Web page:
Hyon Song-wol, a singer, rumoured to be a former lover of the North Korean leader, is said to have been arrested on Aug 17 with 11 others for violating laws against pornography.
The reports in South Korea’s Chosun Ilbo newspaper indicate that Hyon, a singer with the Unhasu Orchestra, was among those arrested on August 17 for violating domestic laws on pornography.
All 12 were machine-gunned three days later, with other members of North Korea’s most famous pop groups and their immediate families forced to watch. The onlookers were then sent to prison camps, victims of the regime’s assumption of guilt by association, the reports stated.
“They were executed with machine guns while the key members of the Unhasu Orchestra, Wangjaesan Light Band and Moranbong Band as well as the families of the victims looked on,” said a Chinese source reported in the newspaper.
Hyon’s band was responsible for a string of patriotic hits in North Korea, including “Footsteps of Soldiers,” “I Love Pyongyang,” “She is a Discharged Soldier” and “We are Troops of the Party.” Her popularity reportedly peaked in 2005 with the song “Excellent Horse-Like Lady.”
The 12 who were executed were singers, musicians or dancers with the Hyon’s band,, the Unhasu Orchestra or the Wanghaesan Light Music Band and were accused of making videos of themselves performing sex acts and then selling the recordings.
The reports stated that both groups have been disbanded as a result of the scandal.
Some of the musicians were also found to have bibles when they were detained and all were treated as political dissidents.
Kim Jong-un, who became leader of North Korea after the sudden death of his father in December 2011, is believed to have met Hyon about 10 years ago and struck up a relationship.
His father, Kim Jong-il, did not approve of the relationship and ordered him to break it off. Hyon subsequently married an officer in the North Korean military and reportedly had a baby, although there are suggestions that Hyon continued to see Kim after her marriage.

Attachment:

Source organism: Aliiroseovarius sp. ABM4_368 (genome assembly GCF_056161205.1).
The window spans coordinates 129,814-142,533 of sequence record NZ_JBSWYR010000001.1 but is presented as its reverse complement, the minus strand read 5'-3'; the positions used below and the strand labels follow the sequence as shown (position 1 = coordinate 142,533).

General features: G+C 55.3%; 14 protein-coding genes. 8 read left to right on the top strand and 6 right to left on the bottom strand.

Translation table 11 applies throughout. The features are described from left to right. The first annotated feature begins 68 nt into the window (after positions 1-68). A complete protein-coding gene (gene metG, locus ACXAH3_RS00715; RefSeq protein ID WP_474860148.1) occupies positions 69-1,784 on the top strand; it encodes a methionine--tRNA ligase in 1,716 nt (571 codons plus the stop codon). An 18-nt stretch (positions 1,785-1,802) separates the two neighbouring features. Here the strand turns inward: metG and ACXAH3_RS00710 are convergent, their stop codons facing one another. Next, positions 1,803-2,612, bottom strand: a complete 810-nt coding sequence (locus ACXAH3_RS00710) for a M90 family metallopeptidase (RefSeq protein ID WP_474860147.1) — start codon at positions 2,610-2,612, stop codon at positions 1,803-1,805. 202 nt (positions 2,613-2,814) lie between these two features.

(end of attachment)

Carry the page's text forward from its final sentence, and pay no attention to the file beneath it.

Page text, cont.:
North Korea’s Communist dictator reportedly purged his own step-mother, Kim Ok, from her post as a senior official in the Workers’ Party Finance and Accounting Department as he sought to tighten his grip on power within the country.
She was luckier than Kim Chol, vice minister of the army, who was executed with a mortar round in October 2012.
Kim Chol was reportedly executed for drinking and carousing during the official mourning period after Kim Jong-il’s death.
On the explicit orders of Kim Jong-un to leave “no trace of him behind, down to his hair,” according to South Korean media, Kim Chol was forced to stand on a spot that had been zeroed in for a mortar round and “obliterated.”
An expert on North Korean affairs believes the singer was executed for “political reasons.”
“If these people had only made pornographic videos, then it is simply not believable that their punishment was execution,” Toshimitsu Shigemura, a professor at Tokyo’s Waseda University and an authority on North Korean affairs, told The Daily Telegraph.
“They could have been made to disappear into the prison system there instead.
“There is a political reason behind this,” he said, suggesting that the groups may have been leaning towards a rival faction in Pyongyang’s shadowy political world.
“Or, as Kim’s wife once belonged to the same group, it is possible that these executions are more about Kim’s wife,” Professor Shigemura added.